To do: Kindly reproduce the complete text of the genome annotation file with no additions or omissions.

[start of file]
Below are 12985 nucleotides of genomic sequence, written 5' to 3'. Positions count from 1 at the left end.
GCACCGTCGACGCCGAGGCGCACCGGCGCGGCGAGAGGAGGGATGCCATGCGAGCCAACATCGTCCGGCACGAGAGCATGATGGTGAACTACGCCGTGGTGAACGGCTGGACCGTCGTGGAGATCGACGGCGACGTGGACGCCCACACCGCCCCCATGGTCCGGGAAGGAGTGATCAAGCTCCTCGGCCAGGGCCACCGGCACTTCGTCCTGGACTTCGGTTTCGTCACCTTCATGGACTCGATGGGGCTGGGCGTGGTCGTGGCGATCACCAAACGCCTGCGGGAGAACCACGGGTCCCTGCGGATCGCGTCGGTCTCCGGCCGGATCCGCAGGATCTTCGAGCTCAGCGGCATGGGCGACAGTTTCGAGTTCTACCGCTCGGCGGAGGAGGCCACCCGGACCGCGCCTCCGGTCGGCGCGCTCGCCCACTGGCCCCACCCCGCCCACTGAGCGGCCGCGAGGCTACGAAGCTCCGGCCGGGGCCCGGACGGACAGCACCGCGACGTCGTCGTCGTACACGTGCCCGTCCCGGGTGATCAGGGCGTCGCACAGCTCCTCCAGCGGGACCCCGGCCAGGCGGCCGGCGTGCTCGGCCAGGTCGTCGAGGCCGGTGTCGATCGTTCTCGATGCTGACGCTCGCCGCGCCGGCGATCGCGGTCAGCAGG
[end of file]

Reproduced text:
Below are 12985 nucleotides of genomic sequence, written 5' to 3'. Positions count from 1 at the left end.
GCACCGTCGACGCCGAGGCGCACCGGCGCGGCGAGAGGAGGGATGCCATGCGAGCCAACATCGTCCGGCACGAGAGCATGATGGTGAACTACGCCGTGGTGAACGGCTGGACCGTCGTGGAGATCGACGGCGACGTGGACGCCCACACCGCCCCCATGGTCCGGGAAGGAGTGATCAAGCTCCTCGGCCAGGGCCACCGGCACTTCGTCCTGGACTTCGGTTTCGTCACCTTCATGGACTCGATGGGGCTGGGCGTGGTCGTGGCGATCACCAAACGCCTGCGGGAGAACCACGGGTCCCTGCGGATCGCGTCGGTCTCCGGCCGGATCCGCAGGATCTTCGAGCTCAGCGGCATGGGCGACAGTTTCGAGTTCTACCGCTCGGCGGAGGAGGCCACCCGGACCGCGCCTCCGGTCGGCGCGCTCGCCCACTGGCCCCACCCCGCCCACTGAGCGGCCGCGAGGCTACGAAGCTCCGGCCGGGGCCCGGACGGACAGCACCGCGACGTCGTCGTCGTACACGTGCCCGTCCCGGGTGATCAGGGCGTCGCACAGCTCCTCCAGCGGGACCCCGGCCAGGCGGCCGGCGTGCTCGGCCAGGTCGTCGAGGCCGGTGTCGATCGTTCTCGATGCTGACGCTCGCCGCGCCGGCGATCGCGGTCAGCAGG